The Military Police

The Canadian Forces Provost Marshal

The CAF Military Police Branch was formed in 1968 with the unification of the CAF. Military Police members were allocated to the Army, Navy and Air Force. The stated Mission of the CAF Military Police is to contribute to the effectiveness and readiness of the CAF and the DND through the provision of professional police, security and operational support services worldwide.

The Military Police Branch is comprised of 2,061 personnel: 437 reservists and 1,624 regular force who are sworn, credentialed members (officers and noncommissioned members). Credentialed members are those members who are entitled to be in possession of a Military Police member badge and identification card and thus are peace officers by virtue of article 22.02 of the Queen’s Regulations and Orders, section 156 of the NDA and section 2 of the Criminal Code.

The Military Police exercise jurisdiction within the CAF over both DND employees and civilians on DND property. The Military Police form an integral part of the military justice system in much the same way as civilian police act within the civilian criminal justice system. Military Police routinely train and work with their civilian counterparts in the provision of police and security services to the CAF and the DND.

Members of the Military Police are granted certain powers under the NDA in order to fulfill their policing duties. For example, Military Police members have the power to arrest, detain and search. The Criminal Code recognizes members of the Military Police as peace officers. Therefore, they can make arrests and lay charges in civilian criminal courts. Additionally, Military Police members posted to the Canadian Forces National Investigation Service (CFNIS) can also lay charges under the NDA's Code of Service Discipline.

Overview of the Military Police

The Military Police provide a variety of operational, law enforcement, investigative and security services at Bases and Units across Canada and throughout the world, wherever the Canadian Armed Forces serve.

There are currently more than 2,000 Military Police members in the Canadian Armed Forces, approximately 1,400 of whom are sworn peace officers. They exercise policing jurisdiction within the Forces, and over all persons on DND property. The remaining 650 Military Police are members of the Reserve Force (who are usually not sworn peace officers).

Military Police form an integral part of the military justice system in much the same way civilian police act within the civil and criminal justice system. They routinely train and work with their civilian counterparts in the provision of police and security services to the Canadian Forces and the Department of National Defence.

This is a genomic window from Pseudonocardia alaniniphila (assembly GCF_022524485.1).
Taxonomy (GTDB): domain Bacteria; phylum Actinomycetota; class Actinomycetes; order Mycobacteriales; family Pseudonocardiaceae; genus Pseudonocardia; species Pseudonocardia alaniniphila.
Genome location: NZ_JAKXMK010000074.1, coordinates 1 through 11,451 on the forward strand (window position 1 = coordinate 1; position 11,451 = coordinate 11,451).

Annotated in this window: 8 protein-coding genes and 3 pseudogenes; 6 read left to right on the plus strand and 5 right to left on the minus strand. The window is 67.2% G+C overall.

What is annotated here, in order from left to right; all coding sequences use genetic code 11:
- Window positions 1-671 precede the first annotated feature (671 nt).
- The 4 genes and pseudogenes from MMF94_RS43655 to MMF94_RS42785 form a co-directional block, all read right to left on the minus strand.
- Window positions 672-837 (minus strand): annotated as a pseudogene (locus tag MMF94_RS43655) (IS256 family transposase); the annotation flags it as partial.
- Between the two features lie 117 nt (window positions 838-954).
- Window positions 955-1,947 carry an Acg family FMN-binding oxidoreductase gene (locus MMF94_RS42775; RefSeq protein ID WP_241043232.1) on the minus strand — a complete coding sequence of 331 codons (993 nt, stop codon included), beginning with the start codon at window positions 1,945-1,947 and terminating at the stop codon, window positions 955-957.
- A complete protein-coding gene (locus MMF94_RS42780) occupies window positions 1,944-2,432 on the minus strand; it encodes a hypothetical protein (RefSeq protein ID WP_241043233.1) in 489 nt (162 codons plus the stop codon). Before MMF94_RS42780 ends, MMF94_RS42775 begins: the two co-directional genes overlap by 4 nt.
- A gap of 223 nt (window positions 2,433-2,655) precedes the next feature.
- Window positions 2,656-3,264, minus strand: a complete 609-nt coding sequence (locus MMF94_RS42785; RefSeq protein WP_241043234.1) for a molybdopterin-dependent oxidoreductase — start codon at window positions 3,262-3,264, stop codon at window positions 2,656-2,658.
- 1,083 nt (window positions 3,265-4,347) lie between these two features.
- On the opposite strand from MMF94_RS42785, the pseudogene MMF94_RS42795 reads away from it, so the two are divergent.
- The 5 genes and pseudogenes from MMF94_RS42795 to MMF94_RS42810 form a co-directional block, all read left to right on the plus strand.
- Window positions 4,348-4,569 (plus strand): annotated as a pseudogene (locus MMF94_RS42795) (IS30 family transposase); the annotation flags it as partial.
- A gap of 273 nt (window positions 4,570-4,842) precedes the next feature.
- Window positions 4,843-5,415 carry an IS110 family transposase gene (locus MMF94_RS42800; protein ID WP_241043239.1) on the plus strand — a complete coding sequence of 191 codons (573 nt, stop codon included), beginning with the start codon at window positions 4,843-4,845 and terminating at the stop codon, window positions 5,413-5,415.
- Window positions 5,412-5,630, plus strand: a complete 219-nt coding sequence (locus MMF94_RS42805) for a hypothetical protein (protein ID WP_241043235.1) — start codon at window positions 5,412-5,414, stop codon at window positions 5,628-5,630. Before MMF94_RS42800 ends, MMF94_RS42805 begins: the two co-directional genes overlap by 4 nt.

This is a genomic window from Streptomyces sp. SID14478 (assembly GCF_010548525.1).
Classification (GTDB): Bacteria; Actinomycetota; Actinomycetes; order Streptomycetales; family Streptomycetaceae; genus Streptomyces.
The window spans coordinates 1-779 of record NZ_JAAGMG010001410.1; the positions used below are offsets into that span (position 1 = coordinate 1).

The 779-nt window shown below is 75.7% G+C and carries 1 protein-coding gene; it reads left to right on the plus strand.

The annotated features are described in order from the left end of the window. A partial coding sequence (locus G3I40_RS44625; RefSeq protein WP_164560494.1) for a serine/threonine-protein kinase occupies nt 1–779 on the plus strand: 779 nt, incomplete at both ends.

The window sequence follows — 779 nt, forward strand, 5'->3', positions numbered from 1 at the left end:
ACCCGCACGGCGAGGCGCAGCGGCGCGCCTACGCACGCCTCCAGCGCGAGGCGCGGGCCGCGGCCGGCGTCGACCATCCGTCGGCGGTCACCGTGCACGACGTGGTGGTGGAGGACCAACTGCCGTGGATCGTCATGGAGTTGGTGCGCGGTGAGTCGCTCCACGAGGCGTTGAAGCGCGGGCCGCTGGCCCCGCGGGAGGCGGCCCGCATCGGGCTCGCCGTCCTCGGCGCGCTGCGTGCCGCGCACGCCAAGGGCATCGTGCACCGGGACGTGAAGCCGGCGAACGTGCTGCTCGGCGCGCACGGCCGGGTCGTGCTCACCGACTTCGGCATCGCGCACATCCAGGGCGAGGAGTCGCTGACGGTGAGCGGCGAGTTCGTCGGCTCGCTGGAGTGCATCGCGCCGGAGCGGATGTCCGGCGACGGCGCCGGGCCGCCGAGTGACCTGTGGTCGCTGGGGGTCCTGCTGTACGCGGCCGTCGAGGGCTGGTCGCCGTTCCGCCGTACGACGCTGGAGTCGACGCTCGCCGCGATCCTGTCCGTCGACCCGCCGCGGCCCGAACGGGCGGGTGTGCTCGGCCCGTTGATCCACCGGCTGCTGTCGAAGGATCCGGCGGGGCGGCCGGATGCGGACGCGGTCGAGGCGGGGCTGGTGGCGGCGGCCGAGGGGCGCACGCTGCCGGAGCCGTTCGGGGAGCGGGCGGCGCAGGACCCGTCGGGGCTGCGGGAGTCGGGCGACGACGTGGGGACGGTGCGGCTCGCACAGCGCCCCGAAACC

Members of the Military Police are appointed under regulations for the purposes of National Defence Act section 156 and, as such, are awarded certain powers in order to fulfill their policing duties. For example, Military Police have the power to arrest, detain, and search without regard to rank.

The Criminal Code of Canada recognizes Military Police members as peace officers. They have the same powers of search, seizure and arrest as civilian police and they can lay charges in civilian criminal courts. Military Police members posted to the Canadian Forces National Investigation Service additionally can lay charges under the Code of Service Discipline of the National Defence Act (an authority otherwise reserved to the military chain of command).

Military Police 80th Anniversary

We would be remiss if we did not acknowledge that the year 2020 marked the 80th anniversary of the genesis of the modern Canadian Military Police.

While the military policing function has been part of Canada’s military heritage going back to early colonial times, the first nationally organized Military Police structure within the Canadian military was created in 1917 during World War I. Members of what was then known as the Canadian Military Police Corps (CMPC) served with considerable distinction during very challenging operations both overseas and domestically. The CMPC was, however, largely disbanded in the 1920s, following the end of the war.

After the outbreak of World War II, the Canadian military established the Canadian Provost Corps on June 15, 1940. Initially comprised of members of the Royal Canadian Mounted Police (RCMP), the Provost Corps soon recruited qualified applicants from the Army, particularly those with civilian police experience. The Provost Corps provided a full spectrum of military policing to the Canadian Army during and after the war. The Canadian Provost Corps became the basis of unified, inter-service Military Police trade established in the 1960s. The current Military Police trace their beginning to the establishment of the Provost Corps in 1940.

In the intervening 80 years, the Canadian Military Police has contributed to Canadian military missions of a combat, peacekeeping and humanitarian nature, at locations throughout the world. Their unique training and skill set has served Canadians by providing military force security, supporting field operations, enforcing military discipline and upholding the rule of law. They continue to carry out these important duties every day, and we salute them for this. In acknowledging and applauding the proud history of the Canadian Military Police, we at the MPCC take renewed inspiration and commitment to our own mandate of helping to support public confidence in military policing through independent oversight.

For additional information about the Military Police, please see the Canadian Forces Provost Marshal website.

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